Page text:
love the road sign.
Found a nice section of track along the river
These aren't the groomed IMBA standard trails I was expecting - they're rough, muddy, narrow and covered in slippery roots.

Yay ... can't wait to get back out there tomorrow and have another look around.

Tuesday, 24 July 2012

Here Mr Orca ...

A long time ago I read a magazine article about paddling with Orcas off Vancouver Island and I thought “I have to do that”.


However, unlike the thousands of other times where I’ve thought “I have to do that” and then promptly forgot about it, this time the thought stuck around. It rose and fell in my priorities until a couple of months ago when I started thinking about coming to Canada to go mountain biking and suddenly I found myself organizing my mountain biking trip around the chance to go paddling with Orcas.

You have to of course understand that when I say “plan” I use this word very, very loosely. For example, I planned to fly into Vancouver to go to Banff, which in the world map on my atlas looked right next to each other ... turns out it’s a two day drive to Banff from Vancouver … something I finally figured out about two weeks before flying out here. Also turns out that I’m not going to Banff this trip.

Anyway, there’s a pretty bewildering array of companies and tours if you ever google “sea kayaking with orcas on Vancouver Island”, but eventually I realized after reading and re-reading all the options that until you went and did it you won’t know if you picked the ‘right’ one, so the only thing to do was to book and hope.

I chose a four day “Orca Lite” trip with a company called Spirit of the West.

So firstly let me tell you some of the negatives (and why if I ever came back here I probably wouldn’t go with this particular company again). Firstly although I kind of guessed from the blurb that there wouldn’t be too much paddling on the first and last days and that it would be pretty cruisy paddling all around, I was still let down by just how little distance we actually covered.

We didn’t get onto the water until 3.30pm on the first day, and then only paddled 5kms down the coast to our camp. Little did I know that that was pretty close to the furthest I would get from Telegraph Cove (where we launched) in the whole trip.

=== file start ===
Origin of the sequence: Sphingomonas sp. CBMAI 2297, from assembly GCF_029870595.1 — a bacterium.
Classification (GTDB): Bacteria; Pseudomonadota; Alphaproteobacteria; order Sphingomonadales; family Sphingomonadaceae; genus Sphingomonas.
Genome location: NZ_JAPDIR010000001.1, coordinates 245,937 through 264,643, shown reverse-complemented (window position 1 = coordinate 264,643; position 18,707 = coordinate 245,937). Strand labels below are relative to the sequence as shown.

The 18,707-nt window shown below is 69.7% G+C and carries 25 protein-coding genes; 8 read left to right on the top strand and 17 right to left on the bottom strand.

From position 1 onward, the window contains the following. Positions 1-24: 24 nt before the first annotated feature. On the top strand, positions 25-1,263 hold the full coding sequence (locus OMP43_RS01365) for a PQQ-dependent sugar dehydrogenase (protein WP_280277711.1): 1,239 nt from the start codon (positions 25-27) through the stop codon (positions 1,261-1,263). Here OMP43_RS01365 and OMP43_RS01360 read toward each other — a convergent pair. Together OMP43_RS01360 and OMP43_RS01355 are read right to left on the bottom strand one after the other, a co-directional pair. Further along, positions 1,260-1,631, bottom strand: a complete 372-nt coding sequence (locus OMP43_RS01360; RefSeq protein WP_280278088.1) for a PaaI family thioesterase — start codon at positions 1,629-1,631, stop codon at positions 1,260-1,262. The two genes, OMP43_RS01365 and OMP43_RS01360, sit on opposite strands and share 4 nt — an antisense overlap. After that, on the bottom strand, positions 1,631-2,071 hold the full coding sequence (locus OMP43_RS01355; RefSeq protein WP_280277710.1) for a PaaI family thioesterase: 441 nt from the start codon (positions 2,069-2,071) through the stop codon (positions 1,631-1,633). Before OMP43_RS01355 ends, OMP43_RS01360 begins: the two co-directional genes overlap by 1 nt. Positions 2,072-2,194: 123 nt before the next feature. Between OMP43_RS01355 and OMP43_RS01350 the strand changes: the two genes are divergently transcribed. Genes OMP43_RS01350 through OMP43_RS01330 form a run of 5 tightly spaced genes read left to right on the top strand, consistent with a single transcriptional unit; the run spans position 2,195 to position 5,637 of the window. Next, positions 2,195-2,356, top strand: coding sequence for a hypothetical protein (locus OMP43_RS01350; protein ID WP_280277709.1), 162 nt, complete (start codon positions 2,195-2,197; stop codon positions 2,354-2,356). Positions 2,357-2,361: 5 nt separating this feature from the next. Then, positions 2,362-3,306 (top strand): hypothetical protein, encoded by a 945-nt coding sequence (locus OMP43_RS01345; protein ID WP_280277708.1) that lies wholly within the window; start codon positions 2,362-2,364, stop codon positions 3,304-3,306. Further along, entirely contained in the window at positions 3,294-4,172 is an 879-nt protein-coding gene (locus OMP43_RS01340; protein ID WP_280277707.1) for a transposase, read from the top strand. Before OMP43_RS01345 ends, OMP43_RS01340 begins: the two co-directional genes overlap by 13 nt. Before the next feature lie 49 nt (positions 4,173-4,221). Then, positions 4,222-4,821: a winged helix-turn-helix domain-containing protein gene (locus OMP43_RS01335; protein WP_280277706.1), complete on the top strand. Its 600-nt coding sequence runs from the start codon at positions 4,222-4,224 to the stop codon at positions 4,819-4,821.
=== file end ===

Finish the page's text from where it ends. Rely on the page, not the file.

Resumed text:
The second day we paddled over to Hanson’s Island and then spent the day playing around in a maze of little islands called the Plumper Islands. It was great fun, and I’ll come back to that later, but in 5-6 hours of paddling we covered just 12kms. We ended up camping at the companies base camp on the second and third nights, which is directly across the channel from Telegraph Cove - probably 3 kms in a straight line.

On the third day we went for a short (3km) paddle down the coast of Hansons Island, before turning around and paddling back to a cove right next to our camp for a walk through the islands forest, and then on day 4, we paddled back to Telegraph Cove, which was about an hour and a half on the water. Our longest day was therefore 12kms, we never got more than 5kms from where we launched and most days we only covered 6-10kms paddling.

To put this in perspective, even on what I’d consider a fairly leisurely paddling trip, I would have covered the area we covered in four days in a single day, and by myself would have covered most days paddling in a hour or two.

Humpback Whale

I should also mention that the we never came closer than six nautical miles to the actual Orca Reserve where the resident Orca families congregate, which is where I really wanted to go.So yea, if I ever came back I think I'd look at just hiring a kayak and doing my own thing.

On the plus side, we were lucky with our guides …. our chief guide, Meredith, had just finished a 60 day paddle from Alaska to BC, so she was pretty awesome, and our other guide, Robyn, had worked the previous year educating boaters on being ‘whale wise’ (ie. keeping a minimum distance etc.) so between them they had a wealth of knowledge and experience, so this was pretty cool.

But I flew half way around the world to see Orcas, and it became pretty clear from the very first briefing that this wasn’t likely to happen. Out of the last three trips that Meredith had taken, only one had seen any Orcas, and she later admitted that this was on the water taxi on the way back to Telegraph Cove after the trip.

Later (on the water) they informed us that only 2 of the 16 resident families had returned to Johnstone Strait this year, and so all the talk was about ‘putting ourselves in the best position possible to see them” (by coming to Johnstone Strait) and then we had to let nature take its course. To me this was code for “we have buckleys chance of seeing an Orca”.

Orca
But here's the upside ... day ones paddling was beautiful. This is not country where the beauty is subtle or sneaky. You just look up or out and it slaps you in the face and says “here I am, you know it”. We had a small pod of porpoises head past us even before we were out of the marina, and just paddling a few metres off shore in amongst the kelp, clear water and rainforest was enchanting. It was somewhere around this point that I decided to forgive the company for their little lack of information about Orcas, because this was worth coming to see.


As we had very little paddling to do each day, we didn’t usually get onto the water until 10 or 11am, so I was chaffing at the bit on the second day to get out and paddle, but it was a case of I’d paddle 50 strokes and in that short time I’d move from the back of the pack to being 20 or 30 metres in front of the next paddler so would have to stop and wait 2 or 3 minutes for them to catch up again.

This was mildly frustrating as we set off to cross the channel, but then half way across it became evident that there was actually a pod of Orcas moving up the strait on the other side and if we moved quickly we would actually get to see them up close (well from 100 metres which is the closest distance we're allowed to go) ... somehow this message didn't seem to get through to a few of our group, who seemed to meander along at a glacial pace, stopping every time we saw the Orcas surface in the distance to ooh and aah.